Back

How and When Should I Change My Transmission Fluid?

How and When Should I Change My Transmission Fluid

Transmission fluid is the lifeblood of your transmission. Transmission fluid acts as a lubricant to help keep everything running smoothly and efficiently. That is, of course, assuming that you have good levels of clean transmission fluid in your transmission. To ensure this at all times, you should regularly change your transmission fluid. But how and when is sometimes a matter of debate.

Transmission fluid

There are many transmission problems that can be caused or exacerbated by an inadequate quantity or quality of transmission fluid. If you are driving around with either very old or not enough transmission fluid (or worse still, both), you are accelerating the wear and damage on components within your transmission. Taking the time to change it out when necessary could save you loads of time and money in the end by extending the lifespan of your transmission.

When to change your transmission fluid

Just when you should change out your transmission fluid will vary depending on what kind of transmission you have, what vehicle you drive, where you drive, how you drive, and how much your drive. But for a very rough estimate, for an automatic transmission, you ought to change your fluid every 50,000-100,000 kms. 100,000 kms is in the far reaches of the acceptable range, mind you. The Automatic Transmission Rebuilders Association suggests every 50,000 kms or every two years.

For manual transmissions, you should change the fluid about every 50,000-90,000 kms, however, under intense use, some manufacturers suggest changing it as often as every 25,000 kms. The reason for the difference between automatic and manual transmissions is because they take different fluids. Automatic transmissions take –get this– automatic transmission fluid. For manuals, it is a bit more complicated. They might take any of a variety of oils: regular motor oil, heavyweight hypoid gear oil, or even automatic transmission fluid in some cases. Your owner’s manual will tell you which is best for your transmission.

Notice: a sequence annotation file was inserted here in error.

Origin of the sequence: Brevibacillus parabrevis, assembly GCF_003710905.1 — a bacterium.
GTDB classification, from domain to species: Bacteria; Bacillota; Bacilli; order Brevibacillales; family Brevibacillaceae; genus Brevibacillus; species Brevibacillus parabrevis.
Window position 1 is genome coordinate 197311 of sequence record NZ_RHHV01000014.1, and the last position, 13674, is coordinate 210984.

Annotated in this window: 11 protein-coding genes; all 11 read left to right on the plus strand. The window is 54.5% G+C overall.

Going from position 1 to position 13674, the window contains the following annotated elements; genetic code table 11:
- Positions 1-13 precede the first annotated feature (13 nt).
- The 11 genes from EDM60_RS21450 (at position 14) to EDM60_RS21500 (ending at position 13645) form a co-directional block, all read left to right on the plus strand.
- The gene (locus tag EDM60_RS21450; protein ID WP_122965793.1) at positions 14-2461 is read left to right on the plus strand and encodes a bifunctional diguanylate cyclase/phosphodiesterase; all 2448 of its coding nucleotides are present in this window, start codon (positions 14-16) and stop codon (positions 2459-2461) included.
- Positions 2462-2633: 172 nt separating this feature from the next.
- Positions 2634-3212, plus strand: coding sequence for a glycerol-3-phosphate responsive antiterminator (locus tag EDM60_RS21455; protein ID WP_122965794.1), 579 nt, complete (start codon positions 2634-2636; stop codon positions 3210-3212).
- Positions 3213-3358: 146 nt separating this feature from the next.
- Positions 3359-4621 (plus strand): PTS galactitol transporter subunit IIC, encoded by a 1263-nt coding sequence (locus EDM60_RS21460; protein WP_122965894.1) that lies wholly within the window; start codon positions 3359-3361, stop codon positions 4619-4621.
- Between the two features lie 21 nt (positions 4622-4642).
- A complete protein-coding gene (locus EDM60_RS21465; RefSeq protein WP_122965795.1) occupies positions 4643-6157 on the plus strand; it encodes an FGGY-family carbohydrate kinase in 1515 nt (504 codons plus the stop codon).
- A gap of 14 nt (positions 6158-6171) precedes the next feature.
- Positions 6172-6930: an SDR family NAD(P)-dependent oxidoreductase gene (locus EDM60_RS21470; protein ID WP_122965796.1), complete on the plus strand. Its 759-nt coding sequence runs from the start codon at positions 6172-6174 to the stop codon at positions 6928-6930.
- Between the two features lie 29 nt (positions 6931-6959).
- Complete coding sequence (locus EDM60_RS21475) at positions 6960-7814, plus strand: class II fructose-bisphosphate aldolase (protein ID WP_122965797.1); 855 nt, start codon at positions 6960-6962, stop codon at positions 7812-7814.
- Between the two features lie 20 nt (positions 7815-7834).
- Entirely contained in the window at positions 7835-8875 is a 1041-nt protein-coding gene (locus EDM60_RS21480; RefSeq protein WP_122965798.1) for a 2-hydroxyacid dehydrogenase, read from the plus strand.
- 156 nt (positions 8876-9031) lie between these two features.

How to change your transmission fluid

To change out your transmission fluid, first let your car idle for a few minutes. After turning your ignition off, raise and secure the vehicle. Lay down at least a two-gallon catch pan, then carefully remove the bolts from one side of the transmission pan and then the other bolts, allowing the pan to tilt and drain. Once you’ve removed all the bolts, lower the pan and dump the remaining fluid into the catch pan.

After that, remove the old transmission filter and O-ring. The filter contains fluid, so keep the drain pan underneath. Install the new transmission filter, and make sure that the O-ring is in the appropriate place. Attach the new gasket to the pan with oil-soluble grease – not gasket sealer or adhesive.

Screw in all the fasteners finger-tight. Torque the pan bolts to spec in a spiral pattern starting at the center. Maximum torque is often about 12 pounds per foot. Then, lower your automobile and fill the transmission with the recommended amount of fluid. Finally, turn your engine on to check for leaks.

Contact us

As you can see, changing your transmission fluid is quite involved. If it seems like much of a hassle for you, please contact us at Mister Transmission and we’d be happy to do it for you. We can also “flush” your transmission fluid out, taking out more metal shavings and debris.

Back